What a Rising India and a New Japan Could Mean for the Indo-Pacific

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What a Rising India and a New Japan Could Mean for the Indo-Pacific

As the Japan-U.S. relationship continues to evolve, there emerge distinct synergies between U.S.-Japan and India-Japan initiatives. 

What a Rising India and a New Japan Could Mean for the Indo-Pacific

Japan’s Prime Minister Kishida Fumio, right, and Indian Prime Minister Narendra Modi, in New Delhi, India, Monday, March 20, 2023.

Credit: Twitter/Narendra Modi

On April 10, the summit between U.S. President Joe Biden and Japanese Prime Minister Kishida Fumio set the stage for the evolution of the Japan-U.S. partnership with the announcement of a “new era of U.S.- Japan strategic cooperation,” which would see Tokyo play a more prominent and active role in the U.S.-led Asian security architecture. 

The above prominent “active role” stems partially from Japan’s own ambitions to shed the overbearing influence of its pacifist constitution and bolster its own military capability in the face of an assertive China and an increasingly belligerent North Korea. This was witnessed in the release of the National Security Strategy in 2022 and the Kishida administration’s decision to boost military spending by 43 million yen and allocate 2 percent of GDP by 2027. This has also been followed by plans to establish a joint operations headquarters to facilitate cross-domain operations between its ground, maritime, and air defense forces. Along with these, Japan has also adopted a policy of defense outreach through Official Security Assistance (OSA) to countries such as the Philippines and lifted the ban on export of next generation fighter jet being co-developed with Italy and United Kingdom.

From India’s perspective, a strengthened Japan would be a much welcome and beneficial addition in New Delhi’s geopolitical calculations, especially with regard to China and the Indo- Pacific. Given the positive history of Indo-Japanese relations from the days of Rabindranath Tagore and Netaji Subhas Chandra Bose, a more militarily robust and assertive Japan would be well poised to realize the Free and Open Indo-Pacific vision, in which India has been deemed an “indispensable partner.”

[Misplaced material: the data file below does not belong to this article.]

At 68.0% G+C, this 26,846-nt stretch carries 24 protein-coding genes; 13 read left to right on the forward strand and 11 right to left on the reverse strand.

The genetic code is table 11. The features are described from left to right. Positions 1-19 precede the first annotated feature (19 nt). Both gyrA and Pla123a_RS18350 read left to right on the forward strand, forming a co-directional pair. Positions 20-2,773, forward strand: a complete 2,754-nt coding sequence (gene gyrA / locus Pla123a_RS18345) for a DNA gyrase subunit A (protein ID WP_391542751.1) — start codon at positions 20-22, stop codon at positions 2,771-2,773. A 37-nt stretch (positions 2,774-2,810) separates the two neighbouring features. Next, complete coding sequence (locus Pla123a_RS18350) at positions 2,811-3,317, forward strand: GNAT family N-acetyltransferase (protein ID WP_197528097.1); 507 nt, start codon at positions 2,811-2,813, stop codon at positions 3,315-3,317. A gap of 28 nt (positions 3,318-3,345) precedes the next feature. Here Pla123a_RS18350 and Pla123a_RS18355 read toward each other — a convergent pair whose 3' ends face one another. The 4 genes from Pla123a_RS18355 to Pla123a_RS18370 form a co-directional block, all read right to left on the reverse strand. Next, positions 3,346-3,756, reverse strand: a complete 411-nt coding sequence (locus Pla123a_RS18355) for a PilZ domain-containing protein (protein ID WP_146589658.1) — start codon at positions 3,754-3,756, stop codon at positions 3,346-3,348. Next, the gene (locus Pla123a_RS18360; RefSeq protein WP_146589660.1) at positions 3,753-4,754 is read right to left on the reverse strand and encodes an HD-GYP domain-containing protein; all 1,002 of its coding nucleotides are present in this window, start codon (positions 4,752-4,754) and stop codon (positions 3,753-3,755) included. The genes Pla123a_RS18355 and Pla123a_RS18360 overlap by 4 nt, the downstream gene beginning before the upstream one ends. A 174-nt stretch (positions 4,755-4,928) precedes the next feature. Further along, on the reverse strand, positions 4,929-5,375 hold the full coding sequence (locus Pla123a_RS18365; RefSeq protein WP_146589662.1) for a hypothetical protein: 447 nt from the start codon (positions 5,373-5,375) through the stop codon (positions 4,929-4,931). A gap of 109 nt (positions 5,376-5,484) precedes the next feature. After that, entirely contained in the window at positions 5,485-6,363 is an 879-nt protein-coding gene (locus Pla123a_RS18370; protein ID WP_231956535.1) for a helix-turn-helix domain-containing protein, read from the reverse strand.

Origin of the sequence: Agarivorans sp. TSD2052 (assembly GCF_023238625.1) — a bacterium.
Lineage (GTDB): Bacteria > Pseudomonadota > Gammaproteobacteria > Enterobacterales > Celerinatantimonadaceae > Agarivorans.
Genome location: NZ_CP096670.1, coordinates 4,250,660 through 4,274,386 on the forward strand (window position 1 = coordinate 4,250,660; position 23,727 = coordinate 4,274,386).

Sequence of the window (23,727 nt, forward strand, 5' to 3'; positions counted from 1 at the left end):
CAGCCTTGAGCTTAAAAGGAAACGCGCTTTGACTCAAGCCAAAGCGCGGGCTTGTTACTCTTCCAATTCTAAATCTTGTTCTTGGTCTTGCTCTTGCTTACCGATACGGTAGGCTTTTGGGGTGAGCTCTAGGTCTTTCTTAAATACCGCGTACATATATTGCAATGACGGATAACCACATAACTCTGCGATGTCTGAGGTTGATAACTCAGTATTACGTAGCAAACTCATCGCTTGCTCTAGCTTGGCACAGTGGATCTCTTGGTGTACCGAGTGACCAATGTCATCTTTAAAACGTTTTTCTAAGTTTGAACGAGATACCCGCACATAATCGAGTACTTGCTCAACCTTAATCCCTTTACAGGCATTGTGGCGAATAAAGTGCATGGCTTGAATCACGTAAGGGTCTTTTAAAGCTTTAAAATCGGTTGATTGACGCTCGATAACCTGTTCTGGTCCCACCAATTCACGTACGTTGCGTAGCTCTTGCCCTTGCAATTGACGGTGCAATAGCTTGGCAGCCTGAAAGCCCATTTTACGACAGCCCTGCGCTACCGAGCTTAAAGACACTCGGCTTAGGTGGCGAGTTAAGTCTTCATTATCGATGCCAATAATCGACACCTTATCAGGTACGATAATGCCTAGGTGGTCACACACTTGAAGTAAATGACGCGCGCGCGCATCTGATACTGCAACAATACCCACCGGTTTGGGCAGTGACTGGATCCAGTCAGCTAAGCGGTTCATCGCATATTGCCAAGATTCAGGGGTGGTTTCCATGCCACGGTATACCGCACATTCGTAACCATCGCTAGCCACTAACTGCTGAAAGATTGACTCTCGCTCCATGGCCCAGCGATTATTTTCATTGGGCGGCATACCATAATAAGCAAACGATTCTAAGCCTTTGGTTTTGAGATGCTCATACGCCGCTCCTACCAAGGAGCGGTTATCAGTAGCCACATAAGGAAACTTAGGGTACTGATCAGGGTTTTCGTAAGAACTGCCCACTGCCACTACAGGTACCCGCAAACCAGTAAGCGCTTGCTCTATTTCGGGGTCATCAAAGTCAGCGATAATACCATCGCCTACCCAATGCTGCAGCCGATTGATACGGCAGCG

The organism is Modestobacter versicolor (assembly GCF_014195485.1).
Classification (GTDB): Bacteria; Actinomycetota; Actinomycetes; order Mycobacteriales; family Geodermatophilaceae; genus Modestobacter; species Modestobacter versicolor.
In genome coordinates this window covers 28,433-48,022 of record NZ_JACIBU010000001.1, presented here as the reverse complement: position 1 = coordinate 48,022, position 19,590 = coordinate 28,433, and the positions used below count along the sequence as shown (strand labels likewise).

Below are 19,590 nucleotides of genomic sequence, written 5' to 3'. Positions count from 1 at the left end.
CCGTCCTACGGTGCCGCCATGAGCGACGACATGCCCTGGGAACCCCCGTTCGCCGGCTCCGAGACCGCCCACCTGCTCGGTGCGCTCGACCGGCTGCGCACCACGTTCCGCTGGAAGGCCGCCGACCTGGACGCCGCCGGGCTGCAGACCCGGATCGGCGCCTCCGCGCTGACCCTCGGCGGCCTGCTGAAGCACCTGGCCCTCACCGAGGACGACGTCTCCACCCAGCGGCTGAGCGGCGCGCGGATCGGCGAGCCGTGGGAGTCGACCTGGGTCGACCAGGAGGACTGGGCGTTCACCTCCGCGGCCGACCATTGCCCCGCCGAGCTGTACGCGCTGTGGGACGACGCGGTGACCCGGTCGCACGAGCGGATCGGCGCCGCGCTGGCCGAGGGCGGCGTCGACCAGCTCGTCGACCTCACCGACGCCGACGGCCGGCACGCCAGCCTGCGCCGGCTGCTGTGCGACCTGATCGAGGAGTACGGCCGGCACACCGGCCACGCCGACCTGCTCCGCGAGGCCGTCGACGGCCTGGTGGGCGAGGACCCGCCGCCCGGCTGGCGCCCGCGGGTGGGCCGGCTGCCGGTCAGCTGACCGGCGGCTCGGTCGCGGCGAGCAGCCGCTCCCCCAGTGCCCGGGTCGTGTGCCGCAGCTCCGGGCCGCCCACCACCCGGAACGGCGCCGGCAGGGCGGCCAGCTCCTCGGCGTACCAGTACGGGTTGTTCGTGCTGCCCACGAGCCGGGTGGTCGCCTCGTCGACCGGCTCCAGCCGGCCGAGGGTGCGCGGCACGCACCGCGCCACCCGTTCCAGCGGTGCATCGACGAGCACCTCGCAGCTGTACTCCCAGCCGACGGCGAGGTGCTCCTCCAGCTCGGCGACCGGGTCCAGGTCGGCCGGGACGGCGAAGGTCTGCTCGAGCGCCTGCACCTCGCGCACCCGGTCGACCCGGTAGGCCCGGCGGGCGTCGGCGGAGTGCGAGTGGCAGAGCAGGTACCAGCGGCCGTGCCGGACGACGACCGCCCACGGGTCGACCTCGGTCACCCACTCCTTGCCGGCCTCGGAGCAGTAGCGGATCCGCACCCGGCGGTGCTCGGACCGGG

On closer examination of both the fact sheet readout of the Biden-Kishida Summit and the FOIP policy, there emerges several areas of synergy between the U.S.-Japan and India-Japan initiatives. For instance, the Biden-Kishida summit highlighted the importance of joint Japan-U.S. collaboration in developing and offering quality infrastructure under the Partnership for Global Infrastructure and Investment (PGII). That effort could be synergized with FOIP’s focus on the “Bay of Bengal-Northeast India value chain,” which aims to develop economic and infrastructure linkage between India’s Northeast and Bangladesh, especially through the development of the Matarbari sea port.

Another area of possible cooperation includes the laying of stable and sustainable undersea cables in the Indo-Pacific, especially with regard to the Pacific Island countries mentioned in both the above documents. There Japan-U.S. efforts can combine with those of India and Australia under the Quad’s Cable Connectivity Partnership.

Along with this, another potential avenue of partnership is the linking of the Supply Chain Resilience Initiative (SCRI) with the PGII’s Lobito Corridor in Central Africa, which aims to ensure a stable and secure supply of critical minerals for the U.S. and its allies like Japan. Japanese involvement in the corridor could be utilized by other members of the SCRI including India and Australia to ensure their own participation, directly or indirectly, in the corridor.

One more common thread of cooperation is defense technology, by creating linkage between the India-U.S. Defense Acceleration Ecosystem (INDUS-X) and the Forum on Defence Industrial Cooperation, Acquisition and Sustainment (DICAS) led by the defense ministries of both the U.S. and Japan.